We’re all familiar with brand differentiation as a concept. It’s an idea that applies to many aspects of your business, from how you position yourself to your target market to the products you sell. There are plenty of marketing philosophies around the idea, including those like the Blue Ocean Strategy. For those unfamiliar with it, Blue Ocean is a marketing idea championed by professors at the INSEAD business school. The strategy details the value of differentiating yourself in the marketplace.
The whole thing is a rather extended metaphor describing the business landscape as an ocean, with traditional, competition-based business strategies representing a “red ocean” philosophy: bloody, competitive, and oversaturated waters. Conversely, companies that seek to differentiate themselves enough to avoid competing altogether are adopting “blue ocean” philosophies: they avoid the fight and leave themselves free to sell on their own terms.
You can differentiate based on anything.
The concept of differentiation isn’t new. Brand differentiation is an ongoing goal for every company, even if a company isn’t able to avoid competition altogether. And brand differentiation is always possible, even if it doesn’t seem like it.
For example, certain consumer packaged goods (CPG) purveyors might believe that their products are too commoditized for meaningful differentiation. How many different ways can you sell a bottle of water?
As it turns out, quite a few. Even something as basic as water can be branded to great effect – and it has. We all know that brands like Fiji and Evian command higher price points than bargain brands, but what many don’t know is that these luxury brands barely scratch the surface of what people will pay for artisanal water. Certain brands of bottled water cost hundreds of dollars per liter, based off little more than the strength of effective branding and bespoke packaging.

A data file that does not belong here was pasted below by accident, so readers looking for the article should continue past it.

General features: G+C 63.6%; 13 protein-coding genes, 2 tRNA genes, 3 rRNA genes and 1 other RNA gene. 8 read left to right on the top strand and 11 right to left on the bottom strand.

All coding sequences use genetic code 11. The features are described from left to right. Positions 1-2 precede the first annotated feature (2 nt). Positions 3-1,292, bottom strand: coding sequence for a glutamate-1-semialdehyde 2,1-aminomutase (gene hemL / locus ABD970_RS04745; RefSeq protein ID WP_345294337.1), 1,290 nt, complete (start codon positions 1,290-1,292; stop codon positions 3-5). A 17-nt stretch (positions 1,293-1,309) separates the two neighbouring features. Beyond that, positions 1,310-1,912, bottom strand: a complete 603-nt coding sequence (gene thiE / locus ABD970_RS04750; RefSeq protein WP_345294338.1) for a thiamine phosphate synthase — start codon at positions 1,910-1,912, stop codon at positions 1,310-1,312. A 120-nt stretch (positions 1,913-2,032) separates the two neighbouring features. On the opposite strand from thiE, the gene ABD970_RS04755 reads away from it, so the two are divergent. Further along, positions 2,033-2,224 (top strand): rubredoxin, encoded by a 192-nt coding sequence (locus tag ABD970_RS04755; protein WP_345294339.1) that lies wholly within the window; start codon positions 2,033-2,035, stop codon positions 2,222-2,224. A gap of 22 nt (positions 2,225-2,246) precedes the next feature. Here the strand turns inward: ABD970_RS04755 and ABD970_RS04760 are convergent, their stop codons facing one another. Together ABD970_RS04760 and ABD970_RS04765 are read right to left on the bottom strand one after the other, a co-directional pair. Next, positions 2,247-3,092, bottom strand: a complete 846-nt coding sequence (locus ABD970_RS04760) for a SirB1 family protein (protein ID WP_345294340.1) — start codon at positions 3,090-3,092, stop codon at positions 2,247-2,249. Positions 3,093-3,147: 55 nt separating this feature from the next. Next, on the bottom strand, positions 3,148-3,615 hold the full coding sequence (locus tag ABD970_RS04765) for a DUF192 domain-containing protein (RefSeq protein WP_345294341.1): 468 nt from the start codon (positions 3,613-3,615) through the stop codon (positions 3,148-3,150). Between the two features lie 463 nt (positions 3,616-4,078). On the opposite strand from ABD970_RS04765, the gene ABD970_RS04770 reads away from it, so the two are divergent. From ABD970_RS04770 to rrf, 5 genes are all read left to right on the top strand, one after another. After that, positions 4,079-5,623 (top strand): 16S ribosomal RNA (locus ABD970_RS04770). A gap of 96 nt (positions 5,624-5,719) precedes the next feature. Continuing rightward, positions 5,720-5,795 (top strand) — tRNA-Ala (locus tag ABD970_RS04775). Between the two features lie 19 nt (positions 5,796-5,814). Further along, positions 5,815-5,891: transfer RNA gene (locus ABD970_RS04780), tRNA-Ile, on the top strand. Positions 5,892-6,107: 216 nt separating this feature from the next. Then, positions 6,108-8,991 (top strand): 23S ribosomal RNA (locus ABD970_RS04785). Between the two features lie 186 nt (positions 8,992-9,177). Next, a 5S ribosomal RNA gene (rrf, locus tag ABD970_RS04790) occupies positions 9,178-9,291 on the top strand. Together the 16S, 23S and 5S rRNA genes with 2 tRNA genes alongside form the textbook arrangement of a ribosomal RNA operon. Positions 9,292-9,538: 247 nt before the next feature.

We can chalk this up to the well-established fact that emotion drives purchasing behaviors more than logic or reason. (As if a $600 bottle of water didn’t hammer this point home. But hey, if the market will bear it – that’s capitalism, baby.) Regardless of the justification, these are companies that have taken a simple commodity and turned it into a high-value product targeted at a specific niche.
Finding your own angle.
It might seem crazy to those of us who can’t afford to spend a month’s rent on a beverage, but the above is differentiation in the truest sense. Of course, most CPG brands can’t simply slap a few jewels on their packaging design, double the sticker price, and call it a day.
Differentiating yourself in meaningful ways relies on a thorough process of self-reflection. Companies need a dedicated brand development process, based on self-assessment and target market research, to determine where their advantages are – and how to position those advantages to make an impact with consumers.
And while we can’t perform this research for you, we can offer some non-traditional tips for brand differentiation that may spark your imagination about how to position your own products.
Behave differently from expectation.